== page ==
Riding Two Abreast

30 May 2018

Cyclists often ride two abreast for a reason.  It’s safer. It increases visibility and reduces the chances of being in an accident with a motor vehicle.

Bicycle riders are one of the most vulnerable road users, and riding two abreast make them more visible.  Two riders cycling side by side can be seen from much further away, than a single rider. Being able to see riders from a further distance will enable drivers to prepare to overtake the riders safely, in accordance with the Minimum Passing Distance law.

Riding two abreast also allows the motorist to overtake the group of riders more quickly as the line is only about half as long. This allows the vehicle to pass the group less time (giving for moving in and out to the correct location on the road).  A good overtake is safer for everyone, the other vehicles on the road, the driver and their passengers and all the riders on the road in the group.

Broken Centre Line Overtaking is legal, when safe to do so.

Unbroken Centre Line Overtaking is legal, when safe to do so.

What do cyclists need to know about riding two abreast?

Cyclists must be within 1.5 metres of each other when riding two abreast.  A third rider can overtake these two riders, but cannot continue to ride beside them.

Riders should be courteous and consider other roads users around them, and if safe may change to single file in some circumstances.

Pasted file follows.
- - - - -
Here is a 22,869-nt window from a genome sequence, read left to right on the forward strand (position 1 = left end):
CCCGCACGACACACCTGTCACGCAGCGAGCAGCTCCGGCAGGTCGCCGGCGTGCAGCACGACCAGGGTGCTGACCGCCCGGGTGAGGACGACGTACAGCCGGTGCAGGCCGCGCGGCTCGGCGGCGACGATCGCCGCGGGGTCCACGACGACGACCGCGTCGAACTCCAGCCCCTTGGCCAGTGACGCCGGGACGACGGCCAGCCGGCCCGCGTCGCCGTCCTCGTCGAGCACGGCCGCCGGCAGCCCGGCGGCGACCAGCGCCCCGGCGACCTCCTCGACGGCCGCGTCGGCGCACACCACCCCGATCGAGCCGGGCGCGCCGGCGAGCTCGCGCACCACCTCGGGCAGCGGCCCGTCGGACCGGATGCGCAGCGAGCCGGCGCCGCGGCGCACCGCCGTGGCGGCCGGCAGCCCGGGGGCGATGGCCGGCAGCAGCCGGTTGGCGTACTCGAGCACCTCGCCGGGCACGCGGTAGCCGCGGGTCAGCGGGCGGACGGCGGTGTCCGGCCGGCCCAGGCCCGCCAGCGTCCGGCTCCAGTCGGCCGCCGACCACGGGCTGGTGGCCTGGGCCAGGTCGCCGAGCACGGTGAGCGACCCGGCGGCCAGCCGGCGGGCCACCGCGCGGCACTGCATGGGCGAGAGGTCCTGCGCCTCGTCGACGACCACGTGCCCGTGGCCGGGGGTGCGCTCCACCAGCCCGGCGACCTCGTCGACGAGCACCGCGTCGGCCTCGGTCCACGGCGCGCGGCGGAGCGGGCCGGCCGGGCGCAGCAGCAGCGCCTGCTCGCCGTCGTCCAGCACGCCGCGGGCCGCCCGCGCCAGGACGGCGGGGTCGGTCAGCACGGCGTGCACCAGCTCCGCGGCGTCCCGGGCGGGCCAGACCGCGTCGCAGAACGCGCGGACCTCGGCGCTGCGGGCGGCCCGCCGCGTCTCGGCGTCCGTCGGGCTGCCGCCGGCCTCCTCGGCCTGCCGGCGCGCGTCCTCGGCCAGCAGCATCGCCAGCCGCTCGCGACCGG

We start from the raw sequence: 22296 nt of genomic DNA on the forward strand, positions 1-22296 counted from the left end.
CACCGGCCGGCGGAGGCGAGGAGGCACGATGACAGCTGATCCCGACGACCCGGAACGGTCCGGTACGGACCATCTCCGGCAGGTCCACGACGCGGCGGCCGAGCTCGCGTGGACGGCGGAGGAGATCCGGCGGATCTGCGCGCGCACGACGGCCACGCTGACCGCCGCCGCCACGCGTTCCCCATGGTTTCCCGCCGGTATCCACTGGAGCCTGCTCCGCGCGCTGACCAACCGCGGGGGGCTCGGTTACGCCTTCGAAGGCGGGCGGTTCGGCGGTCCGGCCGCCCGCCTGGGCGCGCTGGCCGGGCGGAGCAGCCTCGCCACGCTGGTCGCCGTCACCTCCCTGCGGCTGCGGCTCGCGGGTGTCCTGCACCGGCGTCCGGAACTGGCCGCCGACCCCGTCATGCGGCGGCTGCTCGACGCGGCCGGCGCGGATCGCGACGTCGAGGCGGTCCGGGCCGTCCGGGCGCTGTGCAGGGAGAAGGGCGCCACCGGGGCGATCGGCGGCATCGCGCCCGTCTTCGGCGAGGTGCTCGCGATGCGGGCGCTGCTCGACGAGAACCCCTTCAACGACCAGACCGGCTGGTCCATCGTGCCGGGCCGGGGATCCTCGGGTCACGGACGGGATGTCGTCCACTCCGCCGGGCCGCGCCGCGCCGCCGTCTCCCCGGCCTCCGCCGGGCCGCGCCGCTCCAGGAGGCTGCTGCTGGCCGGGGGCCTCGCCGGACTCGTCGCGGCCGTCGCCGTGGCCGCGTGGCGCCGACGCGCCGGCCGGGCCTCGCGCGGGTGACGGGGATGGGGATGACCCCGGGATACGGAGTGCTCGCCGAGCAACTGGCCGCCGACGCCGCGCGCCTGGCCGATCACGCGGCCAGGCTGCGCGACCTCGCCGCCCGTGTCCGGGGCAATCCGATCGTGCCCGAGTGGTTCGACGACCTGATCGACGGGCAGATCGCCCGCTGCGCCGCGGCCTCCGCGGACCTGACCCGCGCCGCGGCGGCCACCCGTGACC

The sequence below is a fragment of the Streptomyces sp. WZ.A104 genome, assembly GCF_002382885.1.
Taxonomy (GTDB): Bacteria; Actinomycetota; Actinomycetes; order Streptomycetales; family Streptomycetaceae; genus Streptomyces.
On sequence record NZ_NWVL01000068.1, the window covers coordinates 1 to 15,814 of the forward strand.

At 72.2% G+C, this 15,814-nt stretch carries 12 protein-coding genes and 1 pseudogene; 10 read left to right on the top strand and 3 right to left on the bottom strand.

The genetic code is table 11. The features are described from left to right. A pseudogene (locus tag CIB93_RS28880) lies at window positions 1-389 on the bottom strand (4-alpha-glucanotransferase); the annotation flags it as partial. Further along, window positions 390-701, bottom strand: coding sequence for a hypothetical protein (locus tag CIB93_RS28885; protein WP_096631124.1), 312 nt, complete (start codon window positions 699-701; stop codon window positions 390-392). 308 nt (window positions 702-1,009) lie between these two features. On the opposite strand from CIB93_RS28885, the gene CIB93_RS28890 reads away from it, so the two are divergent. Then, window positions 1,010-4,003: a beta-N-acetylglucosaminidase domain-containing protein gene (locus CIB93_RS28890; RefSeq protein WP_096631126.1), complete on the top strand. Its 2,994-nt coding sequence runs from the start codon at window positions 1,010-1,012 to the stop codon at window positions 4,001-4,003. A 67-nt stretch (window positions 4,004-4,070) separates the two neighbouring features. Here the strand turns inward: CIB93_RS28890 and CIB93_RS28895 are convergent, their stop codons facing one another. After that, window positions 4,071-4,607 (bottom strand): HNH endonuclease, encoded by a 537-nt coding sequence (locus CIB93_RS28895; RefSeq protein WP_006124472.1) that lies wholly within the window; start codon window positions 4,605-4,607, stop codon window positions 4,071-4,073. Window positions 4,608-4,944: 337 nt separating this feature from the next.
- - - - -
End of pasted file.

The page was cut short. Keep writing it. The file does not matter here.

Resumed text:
What do drivers need to know when overtaking cyclists riding two abreast? 

Only overtake when it is safe and legal to do so. We want all road users to get to their destinations safely.

Drivers in NSW must provide a minimum of 1 metre when overtaking 1 bike rider or multiple.  When the speed limit is 60km/h or under, drivers must provide 1 metre when overtaking – this is measured from the furthest point of vehicle (i.e. mirror) to the furthest point of the cyclists (i.e. handle bars, cyclists elbow). If the speed limit is over 60km/h, drivers must provide 1.5 metres of space when overtaking.

Drivers are able to cross double lines and go on painted islands to provide bike riders with this distance, if it is safe to do so.

 

A few seconds can save a life so please be patient. Our roads are shared spaces. Mutual respect and cooperation are the key to ensure everyone remains safe.